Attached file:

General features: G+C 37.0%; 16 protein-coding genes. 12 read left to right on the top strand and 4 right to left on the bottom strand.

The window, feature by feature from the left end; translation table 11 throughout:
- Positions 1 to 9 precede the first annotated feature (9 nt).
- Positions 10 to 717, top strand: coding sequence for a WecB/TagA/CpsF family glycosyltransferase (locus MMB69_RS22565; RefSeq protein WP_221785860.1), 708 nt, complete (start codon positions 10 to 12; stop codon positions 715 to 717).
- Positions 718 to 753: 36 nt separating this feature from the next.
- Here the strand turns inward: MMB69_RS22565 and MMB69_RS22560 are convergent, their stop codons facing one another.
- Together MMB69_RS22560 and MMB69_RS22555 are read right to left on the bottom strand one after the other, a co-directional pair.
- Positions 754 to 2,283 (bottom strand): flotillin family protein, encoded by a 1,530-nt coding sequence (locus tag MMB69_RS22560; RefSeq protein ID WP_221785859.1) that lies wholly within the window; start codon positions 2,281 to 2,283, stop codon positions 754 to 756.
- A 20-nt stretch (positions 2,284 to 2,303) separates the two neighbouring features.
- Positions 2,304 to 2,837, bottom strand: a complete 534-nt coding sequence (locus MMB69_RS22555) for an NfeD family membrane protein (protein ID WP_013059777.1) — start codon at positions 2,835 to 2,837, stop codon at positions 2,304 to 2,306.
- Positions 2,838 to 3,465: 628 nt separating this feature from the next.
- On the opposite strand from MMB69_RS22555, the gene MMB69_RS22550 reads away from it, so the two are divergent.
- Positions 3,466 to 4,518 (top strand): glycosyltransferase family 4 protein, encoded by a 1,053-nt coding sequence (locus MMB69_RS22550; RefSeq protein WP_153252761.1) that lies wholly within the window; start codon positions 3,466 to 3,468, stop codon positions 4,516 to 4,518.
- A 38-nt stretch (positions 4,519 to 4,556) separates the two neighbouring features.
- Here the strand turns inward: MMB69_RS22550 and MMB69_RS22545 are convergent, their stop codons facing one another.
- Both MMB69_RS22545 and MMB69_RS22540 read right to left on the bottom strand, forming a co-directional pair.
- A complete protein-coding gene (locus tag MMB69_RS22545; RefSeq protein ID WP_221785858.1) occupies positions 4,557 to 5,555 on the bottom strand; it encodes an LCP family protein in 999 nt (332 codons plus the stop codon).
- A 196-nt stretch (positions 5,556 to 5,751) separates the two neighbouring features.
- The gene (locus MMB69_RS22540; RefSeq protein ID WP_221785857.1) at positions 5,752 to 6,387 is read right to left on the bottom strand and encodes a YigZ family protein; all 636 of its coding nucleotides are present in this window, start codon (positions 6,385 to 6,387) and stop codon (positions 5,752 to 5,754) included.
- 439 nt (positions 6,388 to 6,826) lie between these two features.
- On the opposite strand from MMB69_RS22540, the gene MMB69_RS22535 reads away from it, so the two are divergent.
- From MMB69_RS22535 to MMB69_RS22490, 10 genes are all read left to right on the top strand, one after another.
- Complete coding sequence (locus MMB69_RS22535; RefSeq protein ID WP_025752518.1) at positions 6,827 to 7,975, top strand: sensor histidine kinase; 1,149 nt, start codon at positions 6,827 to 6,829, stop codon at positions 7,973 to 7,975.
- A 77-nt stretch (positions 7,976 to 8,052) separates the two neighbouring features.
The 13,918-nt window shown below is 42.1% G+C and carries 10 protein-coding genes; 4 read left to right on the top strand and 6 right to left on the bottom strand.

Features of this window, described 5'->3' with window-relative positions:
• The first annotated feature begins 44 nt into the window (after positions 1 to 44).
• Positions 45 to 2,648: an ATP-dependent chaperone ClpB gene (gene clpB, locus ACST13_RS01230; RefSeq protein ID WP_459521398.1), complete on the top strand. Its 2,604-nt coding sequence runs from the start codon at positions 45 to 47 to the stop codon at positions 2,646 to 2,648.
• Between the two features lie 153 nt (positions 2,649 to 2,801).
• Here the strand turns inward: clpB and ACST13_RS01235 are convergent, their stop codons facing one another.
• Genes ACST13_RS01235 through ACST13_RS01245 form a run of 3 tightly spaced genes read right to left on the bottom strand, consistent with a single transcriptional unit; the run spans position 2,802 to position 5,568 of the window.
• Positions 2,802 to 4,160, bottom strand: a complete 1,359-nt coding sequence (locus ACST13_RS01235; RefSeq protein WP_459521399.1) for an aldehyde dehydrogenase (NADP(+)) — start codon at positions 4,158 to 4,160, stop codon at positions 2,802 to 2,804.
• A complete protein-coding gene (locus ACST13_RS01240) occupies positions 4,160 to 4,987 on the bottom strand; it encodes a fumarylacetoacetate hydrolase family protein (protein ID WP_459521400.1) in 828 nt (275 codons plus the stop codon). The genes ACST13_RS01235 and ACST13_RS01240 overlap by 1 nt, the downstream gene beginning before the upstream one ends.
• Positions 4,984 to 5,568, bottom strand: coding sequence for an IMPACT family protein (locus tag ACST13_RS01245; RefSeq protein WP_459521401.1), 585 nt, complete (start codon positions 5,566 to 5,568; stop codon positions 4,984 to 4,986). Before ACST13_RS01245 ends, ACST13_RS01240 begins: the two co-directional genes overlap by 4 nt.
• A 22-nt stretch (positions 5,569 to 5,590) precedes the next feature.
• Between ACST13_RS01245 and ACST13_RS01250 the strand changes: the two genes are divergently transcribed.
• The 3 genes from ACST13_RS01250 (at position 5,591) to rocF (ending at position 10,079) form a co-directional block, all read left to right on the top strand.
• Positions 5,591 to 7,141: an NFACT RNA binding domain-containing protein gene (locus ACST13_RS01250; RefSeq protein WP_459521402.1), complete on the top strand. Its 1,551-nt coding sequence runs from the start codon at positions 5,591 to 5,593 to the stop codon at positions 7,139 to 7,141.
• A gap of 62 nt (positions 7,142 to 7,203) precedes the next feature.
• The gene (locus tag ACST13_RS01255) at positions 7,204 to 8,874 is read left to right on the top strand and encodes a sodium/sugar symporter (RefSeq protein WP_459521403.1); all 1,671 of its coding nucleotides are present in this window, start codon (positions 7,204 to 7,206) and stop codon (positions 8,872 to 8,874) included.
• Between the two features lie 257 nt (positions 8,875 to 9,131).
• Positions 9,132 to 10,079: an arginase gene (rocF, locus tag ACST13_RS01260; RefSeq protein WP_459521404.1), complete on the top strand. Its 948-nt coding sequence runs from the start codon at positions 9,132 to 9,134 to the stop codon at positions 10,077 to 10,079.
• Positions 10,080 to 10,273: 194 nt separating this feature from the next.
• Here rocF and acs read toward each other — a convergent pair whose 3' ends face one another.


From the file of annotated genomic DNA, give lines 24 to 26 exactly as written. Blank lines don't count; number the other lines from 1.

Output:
- A 77-nt stretch (positions 7,976 to 8,052) separates the two neighbouring features.
The 13,918-nt window shown below is 42.1% G+C and carries 10 protein-coding genes; 4 read left to right on the top strand and 6 right to left on the bottom strand.

Features of this window, described 5'->3' with window-relative positions: